The work of critically acclaimed public artist John Ahearn is as diverse as the models that he casts, yet in retrospect, his work is most commonly known from the community debacle of his three bronzes commissioned for the 44th precinct in the South Bronx.
The contentious issue is eloquently considered in the Jane Kramer essay Whose Art is It (provided here on mediafire) and is very pertinent to Baltimore Open City’s attempt to work publicly. The question is what role does art serve in the public? Does it function best as an affirmative representation of ideals, like many of the massive murals in philadelphia, as an expression of political action or a critical gesture that challenges the perception of its audience? While such questions and their sundry variations may be difficult to answer, when producing work for the public sphere, these modes due warrant consideration. Yet one thing is certain, a cohesive vision of community is in fact illusory, and once the artwork steps into the fray of contending opinions the myriad antagonistic voices clearly differentiate the affiliations that surround our places of living.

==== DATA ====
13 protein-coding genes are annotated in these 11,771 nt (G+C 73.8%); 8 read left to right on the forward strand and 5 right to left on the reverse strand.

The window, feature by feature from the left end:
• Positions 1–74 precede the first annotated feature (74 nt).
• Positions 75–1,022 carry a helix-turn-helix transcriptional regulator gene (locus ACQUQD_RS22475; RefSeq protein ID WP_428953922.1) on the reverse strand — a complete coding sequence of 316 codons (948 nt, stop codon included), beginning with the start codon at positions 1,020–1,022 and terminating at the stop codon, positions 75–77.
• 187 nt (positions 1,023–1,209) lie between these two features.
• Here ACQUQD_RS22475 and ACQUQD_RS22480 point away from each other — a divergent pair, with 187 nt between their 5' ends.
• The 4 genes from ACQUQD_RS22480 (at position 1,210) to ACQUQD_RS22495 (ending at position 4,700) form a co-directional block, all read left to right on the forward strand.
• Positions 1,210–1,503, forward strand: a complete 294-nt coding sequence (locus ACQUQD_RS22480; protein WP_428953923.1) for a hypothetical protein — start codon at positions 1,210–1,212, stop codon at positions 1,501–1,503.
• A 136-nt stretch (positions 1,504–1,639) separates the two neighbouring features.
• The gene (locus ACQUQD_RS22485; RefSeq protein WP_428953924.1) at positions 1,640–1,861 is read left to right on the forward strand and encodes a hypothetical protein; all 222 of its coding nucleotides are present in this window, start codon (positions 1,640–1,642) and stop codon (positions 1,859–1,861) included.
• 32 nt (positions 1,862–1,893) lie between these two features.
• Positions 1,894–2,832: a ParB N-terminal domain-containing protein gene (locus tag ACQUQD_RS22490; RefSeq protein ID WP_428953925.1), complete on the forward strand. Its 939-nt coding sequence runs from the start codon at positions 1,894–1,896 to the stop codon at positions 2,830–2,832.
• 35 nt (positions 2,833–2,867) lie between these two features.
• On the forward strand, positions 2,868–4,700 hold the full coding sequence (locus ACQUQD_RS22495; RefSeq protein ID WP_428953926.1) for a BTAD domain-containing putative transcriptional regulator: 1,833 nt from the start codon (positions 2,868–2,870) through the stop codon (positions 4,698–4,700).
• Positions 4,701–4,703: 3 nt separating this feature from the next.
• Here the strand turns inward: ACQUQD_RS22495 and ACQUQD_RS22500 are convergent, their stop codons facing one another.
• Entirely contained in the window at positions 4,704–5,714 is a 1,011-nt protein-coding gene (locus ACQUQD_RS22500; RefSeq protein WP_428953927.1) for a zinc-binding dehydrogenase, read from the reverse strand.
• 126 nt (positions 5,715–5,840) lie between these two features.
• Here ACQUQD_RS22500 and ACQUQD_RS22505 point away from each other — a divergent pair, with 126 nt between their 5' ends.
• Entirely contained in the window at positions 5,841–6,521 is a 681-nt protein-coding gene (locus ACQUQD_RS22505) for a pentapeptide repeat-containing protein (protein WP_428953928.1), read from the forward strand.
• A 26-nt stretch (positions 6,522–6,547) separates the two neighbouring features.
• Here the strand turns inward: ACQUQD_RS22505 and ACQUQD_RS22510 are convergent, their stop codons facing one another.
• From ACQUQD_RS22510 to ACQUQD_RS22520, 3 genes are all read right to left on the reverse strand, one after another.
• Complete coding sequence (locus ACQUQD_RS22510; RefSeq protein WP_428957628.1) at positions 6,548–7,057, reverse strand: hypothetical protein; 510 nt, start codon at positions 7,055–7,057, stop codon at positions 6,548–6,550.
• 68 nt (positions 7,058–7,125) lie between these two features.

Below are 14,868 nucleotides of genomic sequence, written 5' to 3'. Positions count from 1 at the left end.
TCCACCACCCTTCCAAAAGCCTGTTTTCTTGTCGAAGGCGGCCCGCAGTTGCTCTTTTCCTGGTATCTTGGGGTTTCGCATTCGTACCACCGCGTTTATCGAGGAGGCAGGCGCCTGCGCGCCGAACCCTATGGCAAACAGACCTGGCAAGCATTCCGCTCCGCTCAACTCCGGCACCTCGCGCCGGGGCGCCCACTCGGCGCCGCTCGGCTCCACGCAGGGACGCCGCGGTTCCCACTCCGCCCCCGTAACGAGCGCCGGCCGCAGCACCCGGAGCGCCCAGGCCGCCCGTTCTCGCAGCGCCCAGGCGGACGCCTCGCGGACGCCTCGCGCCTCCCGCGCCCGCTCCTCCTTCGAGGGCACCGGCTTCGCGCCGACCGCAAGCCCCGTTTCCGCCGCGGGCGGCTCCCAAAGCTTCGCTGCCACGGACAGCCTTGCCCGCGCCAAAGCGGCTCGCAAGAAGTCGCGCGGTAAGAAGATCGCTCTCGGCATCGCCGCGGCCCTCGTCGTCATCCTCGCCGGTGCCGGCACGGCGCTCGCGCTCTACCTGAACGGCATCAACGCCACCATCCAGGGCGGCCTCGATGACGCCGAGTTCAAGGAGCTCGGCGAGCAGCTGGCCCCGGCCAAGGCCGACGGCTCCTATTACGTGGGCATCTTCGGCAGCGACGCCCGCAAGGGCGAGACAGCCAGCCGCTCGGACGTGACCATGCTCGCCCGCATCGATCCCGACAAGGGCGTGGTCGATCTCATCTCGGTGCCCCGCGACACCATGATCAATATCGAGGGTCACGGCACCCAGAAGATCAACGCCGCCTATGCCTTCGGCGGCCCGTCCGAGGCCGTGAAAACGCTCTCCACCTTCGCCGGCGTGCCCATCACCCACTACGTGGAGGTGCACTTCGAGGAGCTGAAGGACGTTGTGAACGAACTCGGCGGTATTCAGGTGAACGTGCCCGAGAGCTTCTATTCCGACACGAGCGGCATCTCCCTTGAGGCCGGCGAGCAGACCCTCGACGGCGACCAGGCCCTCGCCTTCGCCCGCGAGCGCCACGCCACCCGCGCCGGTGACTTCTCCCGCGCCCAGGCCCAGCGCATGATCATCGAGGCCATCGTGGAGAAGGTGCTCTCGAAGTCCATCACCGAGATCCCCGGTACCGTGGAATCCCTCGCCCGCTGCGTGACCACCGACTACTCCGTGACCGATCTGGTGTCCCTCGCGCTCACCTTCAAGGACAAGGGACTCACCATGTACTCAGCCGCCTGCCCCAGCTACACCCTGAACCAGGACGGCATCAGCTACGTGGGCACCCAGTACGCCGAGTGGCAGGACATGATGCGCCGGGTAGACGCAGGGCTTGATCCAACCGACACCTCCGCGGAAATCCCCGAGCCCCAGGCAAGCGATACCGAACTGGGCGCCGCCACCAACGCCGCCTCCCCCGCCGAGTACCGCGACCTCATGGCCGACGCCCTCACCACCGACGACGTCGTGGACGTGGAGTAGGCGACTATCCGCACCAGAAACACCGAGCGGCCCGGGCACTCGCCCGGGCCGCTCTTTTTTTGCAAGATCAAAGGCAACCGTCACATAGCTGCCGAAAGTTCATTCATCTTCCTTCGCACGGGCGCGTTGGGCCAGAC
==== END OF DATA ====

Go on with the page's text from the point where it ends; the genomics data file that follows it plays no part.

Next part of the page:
In the case of John Ahearn’s three bronzes, after years of deciding the appropriate work and getting its approval for the location, once the pieces were installed, the site became a channel for rhetoric regarding political correctness and representation. The issue was that these were not ideal figures represented in the work, but actual down and out individuals, a reality that the South Bronx dealt with every day but did not want to look towards. In the end the pieces were quickly removed personally by John Ahearn and relocated to the safety of PS1. The empty pedestals became an unfortunate testament to an artist collapsing under the pressure that art should make people “happy” rather than inspire dialogue.